At the level of territorial dispute O’Brien’s personal triumph in 1812 suggested that the next election would largely involve a contest between a Burton and a Fitzgerald for the second seat. William Fitzgerald certainly felt that his political reputation (involving as it did a personal friendship with Peel) had been tarnished in 1812 and, despite a dislike of what he called ‘petty’ and ‘parish politics’, determined to stand at the next election. The Burtons soon perceived the threat to their position and determined to exploit what they regarded as the powerful issues in the constituency: the Catholic question; the disposal of county patronage and, not least, the prospect of cash being generously distributed at elections. In the summer of 1815 they put it about that Fitzgerald was an ‘Orangeman’ who, through his influence in Dublin, was preventing Catholics from being appointed to county dignities. In 1817 they alleged he was bankrupt and unlikely to be able to return to Ireland. Fitzgerald, however, was undeterred by these accusations and by November 1817, having heard that Augustine Fitzgerald was withdrawing, had embarked on a canvass for the general election he expected in the following spring. Within a few weeks he was confident of success, even though Peel secretly forewarned him that the election would be delayed until the summer and that this would give the Burtons time ‘to practise in the venality of the county’. Yet by April 1818 he felt secure, claiming that he had 7,000 of the 10,000 voters with him and that his and O’Brien’s interests were invincible. In July he was proved correct and for the first time in this period a Burton candidate was not returned for the constituency, Lord Conyngham withdrawing his second son Lord Francis, who was supposed to be standing: but Fitzgerald was warned that ‘the flame is only smothered’.8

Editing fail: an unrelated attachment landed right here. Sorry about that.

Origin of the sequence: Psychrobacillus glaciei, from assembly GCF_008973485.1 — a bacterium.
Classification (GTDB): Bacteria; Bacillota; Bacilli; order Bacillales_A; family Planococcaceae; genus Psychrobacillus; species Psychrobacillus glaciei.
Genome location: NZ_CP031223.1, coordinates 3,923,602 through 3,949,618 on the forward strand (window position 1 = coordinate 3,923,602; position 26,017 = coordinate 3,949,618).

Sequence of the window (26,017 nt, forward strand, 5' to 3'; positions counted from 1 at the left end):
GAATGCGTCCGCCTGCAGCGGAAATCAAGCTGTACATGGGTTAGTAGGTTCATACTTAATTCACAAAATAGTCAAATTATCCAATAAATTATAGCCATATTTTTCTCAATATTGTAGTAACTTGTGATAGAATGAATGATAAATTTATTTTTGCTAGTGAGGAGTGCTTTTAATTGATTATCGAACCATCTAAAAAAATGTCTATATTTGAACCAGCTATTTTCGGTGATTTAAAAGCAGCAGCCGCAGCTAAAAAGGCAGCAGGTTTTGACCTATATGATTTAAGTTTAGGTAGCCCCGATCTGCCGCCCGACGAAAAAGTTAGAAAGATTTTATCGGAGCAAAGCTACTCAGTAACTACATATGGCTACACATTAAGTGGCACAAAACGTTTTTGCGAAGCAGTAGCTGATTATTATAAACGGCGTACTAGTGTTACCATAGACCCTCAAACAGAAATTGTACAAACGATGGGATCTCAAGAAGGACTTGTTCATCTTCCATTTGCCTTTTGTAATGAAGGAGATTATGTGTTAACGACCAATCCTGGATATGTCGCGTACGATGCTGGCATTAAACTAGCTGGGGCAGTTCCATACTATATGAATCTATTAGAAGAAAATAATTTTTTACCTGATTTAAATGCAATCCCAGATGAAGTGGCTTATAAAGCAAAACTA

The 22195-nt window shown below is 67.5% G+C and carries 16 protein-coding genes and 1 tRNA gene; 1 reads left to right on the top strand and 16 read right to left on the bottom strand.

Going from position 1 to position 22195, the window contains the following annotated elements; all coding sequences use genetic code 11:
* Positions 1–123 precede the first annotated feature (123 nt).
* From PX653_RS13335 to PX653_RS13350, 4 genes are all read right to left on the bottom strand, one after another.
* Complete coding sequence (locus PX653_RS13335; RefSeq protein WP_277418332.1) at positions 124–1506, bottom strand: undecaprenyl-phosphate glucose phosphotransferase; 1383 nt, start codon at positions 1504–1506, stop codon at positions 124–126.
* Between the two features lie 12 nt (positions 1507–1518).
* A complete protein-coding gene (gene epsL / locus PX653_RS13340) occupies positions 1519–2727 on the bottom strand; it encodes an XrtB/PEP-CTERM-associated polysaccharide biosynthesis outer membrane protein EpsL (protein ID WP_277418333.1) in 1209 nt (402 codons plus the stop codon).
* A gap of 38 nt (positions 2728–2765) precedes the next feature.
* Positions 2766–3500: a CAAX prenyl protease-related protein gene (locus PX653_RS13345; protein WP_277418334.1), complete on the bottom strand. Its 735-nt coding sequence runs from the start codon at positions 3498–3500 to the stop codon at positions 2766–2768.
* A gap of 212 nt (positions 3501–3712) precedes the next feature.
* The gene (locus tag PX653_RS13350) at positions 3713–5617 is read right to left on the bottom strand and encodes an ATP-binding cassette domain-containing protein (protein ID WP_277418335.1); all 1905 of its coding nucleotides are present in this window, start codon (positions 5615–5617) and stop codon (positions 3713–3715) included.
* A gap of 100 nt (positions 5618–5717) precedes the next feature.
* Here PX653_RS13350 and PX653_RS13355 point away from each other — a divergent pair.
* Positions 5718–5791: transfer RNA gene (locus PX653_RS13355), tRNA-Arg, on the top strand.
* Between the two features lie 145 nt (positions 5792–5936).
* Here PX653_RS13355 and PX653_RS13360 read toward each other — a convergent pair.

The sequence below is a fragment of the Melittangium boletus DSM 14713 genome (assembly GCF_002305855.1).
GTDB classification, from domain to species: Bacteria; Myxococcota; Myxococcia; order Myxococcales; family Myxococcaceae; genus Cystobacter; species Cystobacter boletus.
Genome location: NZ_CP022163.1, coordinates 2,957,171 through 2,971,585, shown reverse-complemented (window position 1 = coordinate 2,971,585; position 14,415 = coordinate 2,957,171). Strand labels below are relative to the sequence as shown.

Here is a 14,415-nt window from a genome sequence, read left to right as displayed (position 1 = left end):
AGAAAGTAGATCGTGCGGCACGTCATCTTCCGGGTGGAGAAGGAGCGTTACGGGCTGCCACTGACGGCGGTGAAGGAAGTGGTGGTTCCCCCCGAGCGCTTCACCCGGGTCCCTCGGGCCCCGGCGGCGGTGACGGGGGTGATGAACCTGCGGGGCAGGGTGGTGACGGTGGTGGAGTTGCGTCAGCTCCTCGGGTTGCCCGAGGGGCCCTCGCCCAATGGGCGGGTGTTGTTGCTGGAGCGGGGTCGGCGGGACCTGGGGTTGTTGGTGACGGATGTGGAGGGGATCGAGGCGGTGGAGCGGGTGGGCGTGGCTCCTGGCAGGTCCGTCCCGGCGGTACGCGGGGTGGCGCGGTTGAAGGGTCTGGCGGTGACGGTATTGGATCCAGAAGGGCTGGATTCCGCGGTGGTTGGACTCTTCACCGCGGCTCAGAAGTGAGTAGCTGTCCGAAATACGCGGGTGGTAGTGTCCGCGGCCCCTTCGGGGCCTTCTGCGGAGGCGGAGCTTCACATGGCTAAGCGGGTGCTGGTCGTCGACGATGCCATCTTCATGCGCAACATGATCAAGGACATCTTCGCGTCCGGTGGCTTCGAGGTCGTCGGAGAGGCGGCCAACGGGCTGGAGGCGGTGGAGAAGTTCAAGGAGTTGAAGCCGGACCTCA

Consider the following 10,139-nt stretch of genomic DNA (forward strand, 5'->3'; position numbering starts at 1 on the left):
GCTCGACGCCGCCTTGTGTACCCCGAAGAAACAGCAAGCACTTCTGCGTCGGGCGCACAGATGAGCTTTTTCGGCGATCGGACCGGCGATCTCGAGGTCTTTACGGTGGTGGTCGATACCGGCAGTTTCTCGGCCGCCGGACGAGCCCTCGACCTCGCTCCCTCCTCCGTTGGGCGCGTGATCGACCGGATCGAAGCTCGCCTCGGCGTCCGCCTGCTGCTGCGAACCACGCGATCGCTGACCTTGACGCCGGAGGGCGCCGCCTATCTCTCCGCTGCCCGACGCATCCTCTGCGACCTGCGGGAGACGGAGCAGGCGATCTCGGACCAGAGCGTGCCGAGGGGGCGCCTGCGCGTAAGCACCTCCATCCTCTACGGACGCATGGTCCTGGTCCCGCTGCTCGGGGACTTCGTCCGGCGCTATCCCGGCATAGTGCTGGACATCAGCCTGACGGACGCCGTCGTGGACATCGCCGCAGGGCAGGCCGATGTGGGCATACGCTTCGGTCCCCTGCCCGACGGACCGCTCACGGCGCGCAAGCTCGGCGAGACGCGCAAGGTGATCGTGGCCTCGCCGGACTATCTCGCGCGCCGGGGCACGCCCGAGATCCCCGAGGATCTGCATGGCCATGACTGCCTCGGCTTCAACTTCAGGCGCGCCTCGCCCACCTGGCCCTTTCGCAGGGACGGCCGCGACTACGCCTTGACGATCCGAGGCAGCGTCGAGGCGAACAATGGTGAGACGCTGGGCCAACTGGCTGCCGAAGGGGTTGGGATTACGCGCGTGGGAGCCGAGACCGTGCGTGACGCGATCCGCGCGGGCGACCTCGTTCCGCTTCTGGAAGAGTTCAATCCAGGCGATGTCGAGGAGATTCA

Author: P. J. Jupp


  • 1. H. A. Wyndham, A Fam. Hist. 1688-1837, p. 255; Wakefield, Account of Ireland, i. 249.
  • 2. New Cork Evening Post, 26 July 1802; Egremont mss, Moira to Egremont, 14 Dec. 1798; Dublin SPO 620/62/10, 57; Add. 35713, f. 122; 35735, f. 181; 35772, f. 7.
  • 3. Spencer mss, Irish list, May 1806.
  • 4. Wellington mss, F. N. Burton to Wellesley, 12, 17, 20 May 1807.
  • 5. Wellington Supp. Despatches, v. 350, 473.
  • 6. Perceval (Holland) mss D23; NLI, Richmond mss 743/1711; Wakefield, ii. 302.
  • 7. Add. 40185, ff. 51, 66; 40207, ff. 48, 58, 63; 40280, ff. 46, 62, 68, 75; Richmond mss 62/484, 489; 66/921, 923; 69/1230a; 72/1586; Dublin Corresp. 16, 21 Oct. 1812.
  • 8. Add. 40205, f. 190; 40209, f. 214; 40210, ff. 172a, 193a, 210, 213, 299, 312; 40275, f. 313; 40293, f. 86; NLI mss 7854, pp. 126, 138, Stamer to Vesey Fitzgerald, 11 May, Conyngham to same, 25 May 1818.